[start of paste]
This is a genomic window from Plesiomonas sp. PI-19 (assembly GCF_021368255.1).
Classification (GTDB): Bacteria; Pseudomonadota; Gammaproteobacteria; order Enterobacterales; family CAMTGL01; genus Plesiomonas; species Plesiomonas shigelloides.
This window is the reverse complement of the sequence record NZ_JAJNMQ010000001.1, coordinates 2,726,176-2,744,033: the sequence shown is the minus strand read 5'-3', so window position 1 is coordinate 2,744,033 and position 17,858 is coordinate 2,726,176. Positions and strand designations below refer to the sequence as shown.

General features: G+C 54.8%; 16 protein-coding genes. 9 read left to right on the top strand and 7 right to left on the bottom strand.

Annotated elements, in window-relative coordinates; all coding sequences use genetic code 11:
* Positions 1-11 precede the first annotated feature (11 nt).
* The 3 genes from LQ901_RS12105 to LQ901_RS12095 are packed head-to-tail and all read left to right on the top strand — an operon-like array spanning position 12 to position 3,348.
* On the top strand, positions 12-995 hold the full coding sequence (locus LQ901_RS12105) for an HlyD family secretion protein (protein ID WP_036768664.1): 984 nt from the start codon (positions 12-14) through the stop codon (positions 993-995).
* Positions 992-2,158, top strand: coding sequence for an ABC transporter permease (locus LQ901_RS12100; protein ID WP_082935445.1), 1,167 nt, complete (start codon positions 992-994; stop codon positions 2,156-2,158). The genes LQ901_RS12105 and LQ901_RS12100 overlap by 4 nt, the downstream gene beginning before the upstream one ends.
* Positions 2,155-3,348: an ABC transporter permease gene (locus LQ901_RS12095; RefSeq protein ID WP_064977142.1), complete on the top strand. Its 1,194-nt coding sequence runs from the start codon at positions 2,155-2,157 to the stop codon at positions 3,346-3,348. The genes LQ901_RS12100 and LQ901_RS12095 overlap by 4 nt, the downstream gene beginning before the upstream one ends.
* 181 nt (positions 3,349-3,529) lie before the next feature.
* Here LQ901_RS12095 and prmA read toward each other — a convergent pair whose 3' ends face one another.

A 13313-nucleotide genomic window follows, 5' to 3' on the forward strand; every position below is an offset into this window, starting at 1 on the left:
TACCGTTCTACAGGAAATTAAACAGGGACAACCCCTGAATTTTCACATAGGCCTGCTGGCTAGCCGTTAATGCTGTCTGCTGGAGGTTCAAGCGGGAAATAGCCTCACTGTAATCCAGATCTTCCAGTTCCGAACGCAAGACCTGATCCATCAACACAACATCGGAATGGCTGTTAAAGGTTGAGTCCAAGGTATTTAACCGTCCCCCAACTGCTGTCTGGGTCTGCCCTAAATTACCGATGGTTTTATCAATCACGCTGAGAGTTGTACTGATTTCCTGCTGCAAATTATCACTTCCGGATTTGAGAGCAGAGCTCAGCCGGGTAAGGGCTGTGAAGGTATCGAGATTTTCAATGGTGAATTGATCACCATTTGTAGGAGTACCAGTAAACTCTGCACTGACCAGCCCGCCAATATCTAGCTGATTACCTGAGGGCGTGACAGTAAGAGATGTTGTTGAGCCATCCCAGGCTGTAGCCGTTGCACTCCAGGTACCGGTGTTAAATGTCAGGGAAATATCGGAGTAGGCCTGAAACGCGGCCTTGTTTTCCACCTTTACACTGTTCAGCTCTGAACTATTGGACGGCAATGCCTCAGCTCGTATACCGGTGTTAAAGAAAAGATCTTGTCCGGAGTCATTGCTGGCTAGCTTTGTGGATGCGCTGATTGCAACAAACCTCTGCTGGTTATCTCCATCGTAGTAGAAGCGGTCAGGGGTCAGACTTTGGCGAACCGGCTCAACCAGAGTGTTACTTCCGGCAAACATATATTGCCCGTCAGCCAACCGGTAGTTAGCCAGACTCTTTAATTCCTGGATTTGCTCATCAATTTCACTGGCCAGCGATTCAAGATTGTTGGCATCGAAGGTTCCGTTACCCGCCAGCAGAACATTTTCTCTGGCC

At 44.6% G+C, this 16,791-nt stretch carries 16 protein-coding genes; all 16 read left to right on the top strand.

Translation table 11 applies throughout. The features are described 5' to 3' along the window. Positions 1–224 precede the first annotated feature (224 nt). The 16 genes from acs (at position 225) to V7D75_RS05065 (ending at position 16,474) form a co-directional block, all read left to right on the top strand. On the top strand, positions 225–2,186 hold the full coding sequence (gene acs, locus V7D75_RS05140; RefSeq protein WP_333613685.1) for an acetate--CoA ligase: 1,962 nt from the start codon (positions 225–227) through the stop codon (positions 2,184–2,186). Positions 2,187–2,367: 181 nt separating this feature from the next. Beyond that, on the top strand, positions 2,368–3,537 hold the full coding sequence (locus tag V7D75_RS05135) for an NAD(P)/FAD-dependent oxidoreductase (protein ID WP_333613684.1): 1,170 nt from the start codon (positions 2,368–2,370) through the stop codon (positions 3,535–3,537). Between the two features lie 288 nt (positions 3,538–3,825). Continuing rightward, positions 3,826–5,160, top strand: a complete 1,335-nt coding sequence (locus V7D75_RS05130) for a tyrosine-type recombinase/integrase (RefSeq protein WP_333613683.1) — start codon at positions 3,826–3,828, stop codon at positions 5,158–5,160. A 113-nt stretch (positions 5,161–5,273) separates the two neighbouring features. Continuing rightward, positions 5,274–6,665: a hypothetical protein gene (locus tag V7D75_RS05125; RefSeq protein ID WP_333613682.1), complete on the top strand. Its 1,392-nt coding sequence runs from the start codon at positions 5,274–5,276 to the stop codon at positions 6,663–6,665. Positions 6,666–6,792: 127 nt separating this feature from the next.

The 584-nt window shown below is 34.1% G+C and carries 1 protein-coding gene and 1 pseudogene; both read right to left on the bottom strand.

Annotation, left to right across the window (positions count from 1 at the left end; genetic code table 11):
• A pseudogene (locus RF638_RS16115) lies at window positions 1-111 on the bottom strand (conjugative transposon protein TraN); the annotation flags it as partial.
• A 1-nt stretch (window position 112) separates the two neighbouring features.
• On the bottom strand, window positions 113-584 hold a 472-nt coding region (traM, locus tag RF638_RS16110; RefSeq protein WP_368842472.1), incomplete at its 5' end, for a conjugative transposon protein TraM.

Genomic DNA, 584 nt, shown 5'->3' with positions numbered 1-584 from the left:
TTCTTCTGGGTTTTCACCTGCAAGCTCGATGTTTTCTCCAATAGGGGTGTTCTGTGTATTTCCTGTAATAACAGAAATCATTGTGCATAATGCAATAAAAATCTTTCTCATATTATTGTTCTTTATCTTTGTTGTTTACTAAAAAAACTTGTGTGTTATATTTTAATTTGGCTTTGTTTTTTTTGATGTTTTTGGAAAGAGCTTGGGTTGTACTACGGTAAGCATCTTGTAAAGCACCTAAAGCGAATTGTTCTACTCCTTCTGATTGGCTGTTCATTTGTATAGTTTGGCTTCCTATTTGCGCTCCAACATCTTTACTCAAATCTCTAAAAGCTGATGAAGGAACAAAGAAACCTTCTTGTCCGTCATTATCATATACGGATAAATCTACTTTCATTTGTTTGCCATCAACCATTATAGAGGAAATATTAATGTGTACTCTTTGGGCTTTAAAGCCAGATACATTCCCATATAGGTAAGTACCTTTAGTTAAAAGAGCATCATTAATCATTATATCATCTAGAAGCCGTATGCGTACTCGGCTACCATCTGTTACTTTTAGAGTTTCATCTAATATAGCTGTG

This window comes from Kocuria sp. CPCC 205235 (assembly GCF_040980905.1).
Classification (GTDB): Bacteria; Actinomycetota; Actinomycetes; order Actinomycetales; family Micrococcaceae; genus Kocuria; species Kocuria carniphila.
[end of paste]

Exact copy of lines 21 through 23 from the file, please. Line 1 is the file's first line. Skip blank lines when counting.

• On the bottom strand, window positions 113-584 hold a 472-nt coding region (traM, locus tag RF638_RS16110; RefSeq protein WP_368842472.1), incomplete at its 5' end, for a conjugative transposon protein TraM.

Genomic DNA, 584 nt, shown 5'->3' with positions numbered 1-584 from the left:
TTCTTCTGGGTTTTCACCTGCAAGCTCGATGTTTTCTCCAATAGGGGTGTTCTGTGTATTTCCTGTAATAACAGAAATCATTGTGCATAATGCAATAAAAATCTTTCTCATATTATTGTTCTTTATCTTTGTTGTTTACTAAAAAAACTTGTGTGTTATATTTTAATTTGGCTTTGTTTTTTTTGATGTTTTTGGAAAGAGCTTGGGTTGTACTACGGTAAGCATCTTGTAAAGCACCTAAAGCGAATTGTTCTACTCCTTCTGATTGGCTGTTCATTTGTATAGTTTGGCTTCCTATTTGCGCTCCAACATCTTTACTCAAATCTCTAAAAGCTGATGAAGGAACAAAGAAACCTTCTTGTCCGTCATTATCATATACGGATAAATCTACTTTCATTTGTTTGCCATCAACCATTATAGAGGAAATATTAATGTGTACTCTTTGGGCTTTAAAGCCAGATACATTCCCATATAGGTAAGTACCTTTAGTTAAAAGAGCATCATTAATCATTATATCATCTAGAAGCCGTATGCGTACTCGGCTACCATCTGTTACTTTTAGAGTTTCATCTAATATAGCTGTG